You’ve been given one-time access to a time machine to visit your younger self. After a brief pause, you know the when and the where, hop in the machine and take off. When there, you chat with your younger self but offer one piece of advice to him/her that you hope will change his/her life.
What am I, 14? It’s got to be about that age. And I never really realised just how much this place stinks. But then again, why wouldn’t it? Stick 16 kids in full hockey gear, after an hour long game, in a room barely big enough to fit them without equipment on, and you pretty much can smell the last time your goalie didn’t wash his undershirt. Superstitions go hand in hand in this crazy sport we call hockey. Well, sports in general, but I’m not here to talk about any of that nonsense. I’m sure when I have to start doing my own laundry I’ll stop hiding my lucky socks away from my mum and was them on my own.
Everybody is happy and laughing, yelling at each other from across the room, but not me. I know, because I’m standing in the doorway watching my younger self curiously. Sure, I lived it, I know exactly what I was like as a teenager, but being able to look back on it, perhaps make things better, well, that is something not all of get the chance to do. I should be happier. We just won 8-2. I had 6 points. Not bad for someone who only learned to skate two years ago. But I don’t join in the hooting and hollering. I never did. It wasn’t something I was really able to do.
One of the parents comes over and gives me a high-five. It’s Mike’s dad, the current mayor of our city. He’s waxing philosophical about something I had done. I smile, mouth the words ‘Thank you’ back, and he heads over to Mike to help pack up his gear like all the other parents. He’s not the mayor in here, just another hockey dad. My dad brushes right past me as I’m watching younger me. Helps put my gear away and we walk out. My dad never says much after the games. He doesn’t have to. He knows. I wasn’t sure at the time, but yeah, he knows exactly what he is doing.
I finally have the chance to sit with myself. How weird is that sentence? Yeah, so it’s not just me then? I’m at home now, after an indoor soccer game. Playing two games from two different sports in one day is not unusual for me at this age. All told, I was out 6 nights a week during the winter with hockey and indoor soccer. We won again too, but not as handsomely. I didn’t score this evening, which is okay, as long as the team won.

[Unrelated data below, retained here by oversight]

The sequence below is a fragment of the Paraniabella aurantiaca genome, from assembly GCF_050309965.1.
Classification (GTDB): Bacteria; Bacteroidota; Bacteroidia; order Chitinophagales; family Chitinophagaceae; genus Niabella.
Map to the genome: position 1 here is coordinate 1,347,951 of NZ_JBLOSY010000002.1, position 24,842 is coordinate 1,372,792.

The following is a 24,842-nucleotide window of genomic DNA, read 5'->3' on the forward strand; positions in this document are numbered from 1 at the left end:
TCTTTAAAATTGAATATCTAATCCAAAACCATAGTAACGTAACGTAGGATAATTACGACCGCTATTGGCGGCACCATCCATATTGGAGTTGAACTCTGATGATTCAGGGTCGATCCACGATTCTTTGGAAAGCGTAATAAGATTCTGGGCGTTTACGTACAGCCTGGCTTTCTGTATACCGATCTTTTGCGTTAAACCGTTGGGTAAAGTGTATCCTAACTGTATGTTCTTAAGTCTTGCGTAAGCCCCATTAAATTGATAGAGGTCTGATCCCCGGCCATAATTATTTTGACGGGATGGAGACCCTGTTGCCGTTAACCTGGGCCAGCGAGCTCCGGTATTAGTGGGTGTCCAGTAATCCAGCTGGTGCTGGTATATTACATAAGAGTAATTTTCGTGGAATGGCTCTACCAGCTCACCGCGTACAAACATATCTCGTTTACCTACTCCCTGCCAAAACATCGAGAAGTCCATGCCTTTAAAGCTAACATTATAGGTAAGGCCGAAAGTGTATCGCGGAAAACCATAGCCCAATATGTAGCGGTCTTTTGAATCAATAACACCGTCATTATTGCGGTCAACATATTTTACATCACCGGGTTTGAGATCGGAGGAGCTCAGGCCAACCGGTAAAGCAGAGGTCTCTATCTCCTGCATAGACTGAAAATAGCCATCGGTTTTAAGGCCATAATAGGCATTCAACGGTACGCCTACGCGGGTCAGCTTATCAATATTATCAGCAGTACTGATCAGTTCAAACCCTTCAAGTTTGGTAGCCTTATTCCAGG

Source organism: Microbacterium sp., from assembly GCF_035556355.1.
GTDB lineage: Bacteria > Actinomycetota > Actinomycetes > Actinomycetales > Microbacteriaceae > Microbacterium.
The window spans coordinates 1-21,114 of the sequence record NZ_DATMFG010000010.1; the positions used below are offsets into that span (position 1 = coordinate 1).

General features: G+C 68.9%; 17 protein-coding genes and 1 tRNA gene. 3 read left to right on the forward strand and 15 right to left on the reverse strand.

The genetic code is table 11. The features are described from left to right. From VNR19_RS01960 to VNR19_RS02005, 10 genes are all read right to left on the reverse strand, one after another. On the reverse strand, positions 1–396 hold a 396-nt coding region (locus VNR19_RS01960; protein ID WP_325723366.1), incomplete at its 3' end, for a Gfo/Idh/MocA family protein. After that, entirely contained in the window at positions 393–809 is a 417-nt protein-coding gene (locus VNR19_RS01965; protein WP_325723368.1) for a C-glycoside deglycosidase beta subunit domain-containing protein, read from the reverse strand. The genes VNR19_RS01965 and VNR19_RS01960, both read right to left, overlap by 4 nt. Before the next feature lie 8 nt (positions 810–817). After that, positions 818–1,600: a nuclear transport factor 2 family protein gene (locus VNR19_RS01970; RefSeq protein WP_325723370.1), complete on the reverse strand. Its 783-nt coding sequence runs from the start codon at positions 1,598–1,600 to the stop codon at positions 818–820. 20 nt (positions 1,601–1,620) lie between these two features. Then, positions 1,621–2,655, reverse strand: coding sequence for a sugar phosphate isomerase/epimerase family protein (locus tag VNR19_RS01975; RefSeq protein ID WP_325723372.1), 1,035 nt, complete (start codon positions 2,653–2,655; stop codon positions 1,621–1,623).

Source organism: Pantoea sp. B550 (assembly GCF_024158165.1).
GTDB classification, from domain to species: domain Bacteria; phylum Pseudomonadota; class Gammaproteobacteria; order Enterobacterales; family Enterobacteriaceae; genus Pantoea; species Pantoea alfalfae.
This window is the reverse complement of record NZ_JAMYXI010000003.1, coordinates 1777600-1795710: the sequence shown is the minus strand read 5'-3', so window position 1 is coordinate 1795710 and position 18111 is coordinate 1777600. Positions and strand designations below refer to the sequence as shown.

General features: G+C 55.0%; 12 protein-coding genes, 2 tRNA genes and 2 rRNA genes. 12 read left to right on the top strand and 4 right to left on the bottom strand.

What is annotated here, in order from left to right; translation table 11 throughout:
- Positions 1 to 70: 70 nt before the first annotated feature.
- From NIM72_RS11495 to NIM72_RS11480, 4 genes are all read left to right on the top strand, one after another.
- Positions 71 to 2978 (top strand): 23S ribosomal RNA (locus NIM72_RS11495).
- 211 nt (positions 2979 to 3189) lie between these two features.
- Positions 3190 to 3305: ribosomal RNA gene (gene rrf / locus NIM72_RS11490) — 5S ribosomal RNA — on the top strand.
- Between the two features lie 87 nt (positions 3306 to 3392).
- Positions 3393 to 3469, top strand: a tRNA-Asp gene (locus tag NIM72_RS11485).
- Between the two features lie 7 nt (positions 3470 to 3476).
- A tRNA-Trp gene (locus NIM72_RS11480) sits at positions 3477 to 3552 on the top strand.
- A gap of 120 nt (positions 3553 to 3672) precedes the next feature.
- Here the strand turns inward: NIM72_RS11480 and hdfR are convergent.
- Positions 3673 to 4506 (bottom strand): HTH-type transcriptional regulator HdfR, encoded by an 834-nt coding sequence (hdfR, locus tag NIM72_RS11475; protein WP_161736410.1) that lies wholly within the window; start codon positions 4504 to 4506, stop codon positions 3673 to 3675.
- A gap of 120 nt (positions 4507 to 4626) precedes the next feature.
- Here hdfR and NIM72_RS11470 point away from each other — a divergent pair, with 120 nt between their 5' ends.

My room is tastefully decorated in mess. Clothes on the floor, half built Lego and Meccano creations in the corner. I have Battlestar Galactica wallpaper on two of my walls. Not sure if it was the last of the wallpaper or if I only wanted half of my room done that way. Seems odd now, but hey, it was the early 80s.
“Good game this morning. That spin and no-look backhand pass to Mike was a beauty.”
I smile back at me. “Thanks. Just felt it really.” I shrug. “I don’t really think about it.” My awkward indifference is obvious. Painfully obvious.
I’m small for my age, not necessarily in height, but definitely in weight. The term runt was often thrown my way, but that had little effect on me. My size didn’t really hold me back. I played sports, and was good, very good, and in terms of school ground dominance, I was usually picked within the first 5 people for any team game. Like most little guys, I had spunk (as a side note – spunk is one of those words that sounds dirty but isn’t [unless you’re on the set of a porn movie]). The fact I was bow-legged didn’t really get noticed, not with my overstated pigeon-toed stance. It made cross-country skiing a royal pain, but I learned to deal with it as well. I could have been the poster boy for teenage awkwardness, but because of my height and what we would call “hockey hair”, I was not going to be offered any kind of modelling contracts. In a word, I was a bully’s wet dream – although back then, I don’t think we referred to it as bullying. Teasing, yes, but bullying no. And if I’m honest, name calling aside, it didn’t go any further than that. For the most part, my status as the school athlete kept me out of the crosshairs of any real teasing.
I didn’t know it at the time, but I was only months away from what would be the lowest point of my teenage life. For those of you who want to, you can read about it here. And it would have been really easy for me as I looked down on me to say, “Your stutter will never define you!” But I didn’t. I didn’t say that at all. I didn’t even mention the stutter. With the blessings of wisdom from added years, I knew that the trials and tribulations of growing up with that stutter made me who I am today. By hearing the pearls of wisdom from the people I did, at the times I did, helped shaped me and my future. I was not going to spoil that despite the awful pain and humiliation I would feel that coming September.
No, I was going to say something else that young Geraint needed to hear.
“You know, it doesn’t matter if you don’t become a professional athlete.”
Young me looked at me with a look of bewilderment. “How else am I going to get girls?”
I nodded. That went better than I thought.